FIG. 1 illustrates the testing device 10 of the present invention incorporated in a conveyor 12 which transports lightweight plastic bottles B, such a high density polyethylene bottles, from a molding machine not shown. Conveyor 12 transports the bottles in an upright orientation from left to right, as indicated. Conveyor 12 is inclined upwardly from left to right and includes a longitudinally extending, upwardly facing generally U-shaped base 14 which mounts a pair of opposed angle members 16 at the free end of the base legs. The upper surfaces of members 16 slidably support the bottom of the bottles. The sides of the bottles are supported laterally by opposite pairs of lateral guide members 18; and each pair of guide members are vertically interconnected by spaced adjustment brackets 19, which are mounted on base 14.
Bottles B are transported on conveyor 10 by means of a continuously moving endless loop 20. Loop 20 at its upper reach is located centrally between angle members 16 at the elevation of the bottom of the bottles. In this manner, loop 20 frictionally engages the bottom of the bottles and transports them along the conveyor. It will be appreciated that, since loop 20 transports the bottles by frictional engagement, when a bottle is prevented from moving, loop 20 will nonetheless continue to move. Loop 20 is driven by suitable means, not shown, and is supported along its upper reach by pulleys also not shown. The lower reach of loop 20 returns beneath the conveyor.
Testing device 10 includes a pneumatic-electrical control box 30 positioned beneath conveyor 12. Four angle supports 32 are secured to the sides of box 30 by fasteners 34 and extend upwardly beyond the elevation of top guides 18. Each support 30 is spaced outwardly from the outer surface of adjacent guides 18 and is secured thereto by fasteners 36. The upstream and downstream pairs of supports are interconnected by cross members 38 and 40, respectively. These cross members are, in turn, interconnected by a central longitudinal weldment brace 42, which also mounts a plurality of longitudinally spaced apart test head assemblies 100, described below, to define a plurality of test stations. With particular reference to FIG. 3, upstream cross member 38 is positioned at a lower elevation than downstream cross member 40 so that brace 42 is at an angle to the horizontal and is positioned in parallel relationship with the base of conveyor 12. In this manner, test head assemblies 50 are perpendicular to brace 42 and thus perpendicular to the conveyor and the mouths of bottles B.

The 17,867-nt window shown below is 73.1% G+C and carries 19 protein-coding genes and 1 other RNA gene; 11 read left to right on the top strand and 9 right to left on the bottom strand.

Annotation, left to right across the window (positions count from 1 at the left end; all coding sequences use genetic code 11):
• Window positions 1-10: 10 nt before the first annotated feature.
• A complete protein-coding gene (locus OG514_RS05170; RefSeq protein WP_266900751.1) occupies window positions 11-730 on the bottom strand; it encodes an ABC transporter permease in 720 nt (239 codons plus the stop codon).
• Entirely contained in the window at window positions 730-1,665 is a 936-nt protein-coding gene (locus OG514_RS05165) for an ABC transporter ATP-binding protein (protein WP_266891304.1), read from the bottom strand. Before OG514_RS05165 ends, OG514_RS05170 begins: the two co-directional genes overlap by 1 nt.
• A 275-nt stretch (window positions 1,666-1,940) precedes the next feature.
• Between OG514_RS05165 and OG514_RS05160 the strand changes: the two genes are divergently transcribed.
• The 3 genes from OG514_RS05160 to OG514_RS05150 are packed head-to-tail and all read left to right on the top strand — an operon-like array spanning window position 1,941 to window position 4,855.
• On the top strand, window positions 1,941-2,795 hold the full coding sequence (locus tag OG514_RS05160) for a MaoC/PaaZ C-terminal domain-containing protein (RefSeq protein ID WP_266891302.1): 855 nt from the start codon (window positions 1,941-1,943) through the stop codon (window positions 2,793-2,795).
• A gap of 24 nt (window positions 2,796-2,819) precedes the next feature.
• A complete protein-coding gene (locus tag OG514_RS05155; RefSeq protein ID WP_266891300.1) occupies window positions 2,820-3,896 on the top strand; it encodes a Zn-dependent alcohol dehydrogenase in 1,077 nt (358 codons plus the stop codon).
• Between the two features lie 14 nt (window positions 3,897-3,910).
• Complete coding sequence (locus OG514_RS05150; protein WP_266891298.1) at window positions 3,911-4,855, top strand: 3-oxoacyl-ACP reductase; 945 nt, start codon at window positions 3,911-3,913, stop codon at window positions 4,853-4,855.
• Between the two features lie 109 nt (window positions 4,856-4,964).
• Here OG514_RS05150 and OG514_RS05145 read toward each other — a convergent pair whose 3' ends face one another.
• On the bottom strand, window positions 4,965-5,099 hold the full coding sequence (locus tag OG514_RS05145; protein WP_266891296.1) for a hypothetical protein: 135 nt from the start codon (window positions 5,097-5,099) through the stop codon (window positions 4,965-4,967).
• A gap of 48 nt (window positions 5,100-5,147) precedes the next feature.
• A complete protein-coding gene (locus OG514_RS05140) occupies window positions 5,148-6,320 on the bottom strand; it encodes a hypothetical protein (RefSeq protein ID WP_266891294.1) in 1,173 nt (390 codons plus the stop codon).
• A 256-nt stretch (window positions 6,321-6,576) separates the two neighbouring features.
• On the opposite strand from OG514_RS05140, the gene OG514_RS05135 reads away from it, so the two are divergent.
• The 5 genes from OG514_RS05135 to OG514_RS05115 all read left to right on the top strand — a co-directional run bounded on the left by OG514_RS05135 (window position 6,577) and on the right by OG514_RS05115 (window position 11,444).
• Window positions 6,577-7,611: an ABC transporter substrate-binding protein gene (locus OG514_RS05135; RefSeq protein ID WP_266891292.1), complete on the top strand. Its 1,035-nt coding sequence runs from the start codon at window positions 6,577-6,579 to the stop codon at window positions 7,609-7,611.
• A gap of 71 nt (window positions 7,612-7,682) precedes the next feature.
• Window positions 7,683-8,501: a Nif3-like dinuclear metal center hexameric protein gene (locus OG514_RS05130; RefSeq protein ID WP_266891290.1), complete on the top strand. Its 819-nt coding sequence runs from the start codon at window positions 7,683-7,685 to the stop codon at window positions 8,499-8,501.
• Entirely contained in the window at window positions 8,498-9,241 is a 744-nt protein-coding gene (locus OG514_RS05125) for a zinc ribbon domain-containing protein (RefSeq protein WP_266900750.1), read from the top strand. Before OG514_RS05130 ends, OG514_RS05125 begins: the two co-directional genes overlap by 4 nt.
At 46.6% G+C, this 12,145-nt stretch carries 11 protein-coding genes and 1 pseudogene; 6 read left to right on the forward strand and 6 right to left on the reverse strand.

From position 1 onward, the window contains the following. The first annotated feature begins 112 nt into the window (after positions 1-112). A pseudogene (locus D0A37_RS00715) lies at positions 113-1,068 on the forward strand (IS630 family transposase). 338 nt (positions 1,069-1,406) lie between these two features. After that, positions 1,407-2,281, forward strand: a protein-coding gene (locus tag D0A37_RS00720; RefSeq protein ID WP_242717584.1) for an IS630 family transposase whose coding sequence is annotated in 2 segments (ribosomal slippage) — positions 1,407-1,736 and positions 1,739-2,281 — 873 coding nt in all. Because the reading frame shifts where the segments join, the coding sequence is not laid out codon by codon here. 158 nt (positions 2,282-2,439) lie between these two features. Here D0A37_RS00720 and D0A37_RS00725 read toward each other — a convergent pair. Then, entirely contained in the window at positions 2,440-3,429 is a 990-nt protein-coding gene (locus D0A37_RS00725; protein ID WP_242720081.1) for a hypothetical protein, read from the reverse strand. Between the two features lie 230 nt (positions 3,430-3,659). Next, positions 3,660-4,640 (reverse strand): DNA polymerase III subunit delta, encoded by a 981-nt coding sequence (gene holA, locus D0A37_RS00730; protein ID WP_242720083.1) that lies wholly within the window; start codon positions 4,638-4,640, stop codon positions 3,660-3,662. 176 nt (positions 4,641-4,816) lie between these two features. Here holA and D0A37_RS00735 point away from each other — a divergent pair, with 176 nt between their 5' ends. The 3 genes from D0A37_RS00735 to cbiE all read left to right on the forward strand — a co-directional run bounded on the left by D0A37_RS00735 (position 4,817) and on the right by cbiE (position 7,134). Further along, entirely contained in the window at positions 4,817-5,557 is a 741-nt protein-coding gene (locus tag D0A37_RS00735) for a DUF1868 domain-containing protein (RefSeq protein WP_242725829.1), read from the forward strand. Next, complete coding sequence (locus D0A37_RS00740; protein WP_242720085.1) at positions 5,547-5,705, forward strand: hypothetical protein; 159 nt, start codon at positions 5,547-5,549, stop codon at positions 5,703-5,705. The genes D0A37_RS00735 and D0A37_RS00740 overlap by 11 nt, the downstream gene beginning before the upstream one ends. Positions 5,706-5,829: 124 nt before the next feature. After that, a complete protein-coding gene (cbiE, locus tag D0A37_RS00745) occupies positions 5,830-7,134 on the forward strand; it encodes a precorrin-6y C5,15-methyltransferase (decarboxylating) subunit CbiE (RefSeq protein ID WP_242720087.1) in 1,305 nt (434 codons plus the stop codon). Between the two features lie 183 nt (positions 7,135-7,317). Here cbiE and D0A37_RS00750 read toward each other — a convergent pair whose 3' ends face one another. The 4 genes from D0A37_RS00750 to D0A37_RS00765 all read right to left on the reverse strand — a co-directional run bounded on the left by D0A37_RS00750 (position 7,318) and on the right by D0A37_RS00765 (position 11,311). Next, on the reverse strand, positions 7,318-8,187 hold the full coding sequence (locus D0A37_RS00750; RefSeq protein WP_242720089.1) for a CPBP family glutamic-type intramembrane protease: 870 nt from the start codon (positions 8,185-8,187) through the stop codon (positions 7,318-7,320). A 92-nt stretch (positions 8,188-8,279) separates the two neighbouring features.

As best illustrated in FIGS. 1 and 3, the guides 18 at the front of the testing device terminate at the upright supports 32. In their place is a movable side gate 50 of generally rectangular shape which extends between the supports. Gate 50 includes a pair of brackets 50a at its lower end, as viewed in FIG. 1. A rod 52, which is fixedly mounted in pads 54 on each front support 32, extends through bores in brackets 50a to rotatably mount gate 50 to supports 32.
Gate 50 is movable from a guide or closed position, FIG. 1, to a bottle discharge or opened position, FIG. 5, by an air cylinder operated bell crank assembly 60 or other suitable pivoting device, such as a pneumatic rotary actuator. With reference to FIGS. 1 and 4, assembly 60 includes a bell crank 61 secured at its apex to gate 50. One crank arm is pivotally attached to the end of a piston rod 62 which extends from air cylinder 64. The other crank arm is attached to one end of a tension spring 66. Spring 66 is, in turn, attached at its opposite end to a frame mounted pin 68. Air cylinder 64 is pivotally mounted to support 32 by pin and bracket assembly 69 and is a double action type, i.e., the piston and rod are air driven for expulsion and retraction. The throw of rod 62 is sufficient to move bell crank 61 through an arc of about 100° so that gate 50 may be moved from the closed to the open position and back again. The gate is held in the closed position by the locking action of the double action piston.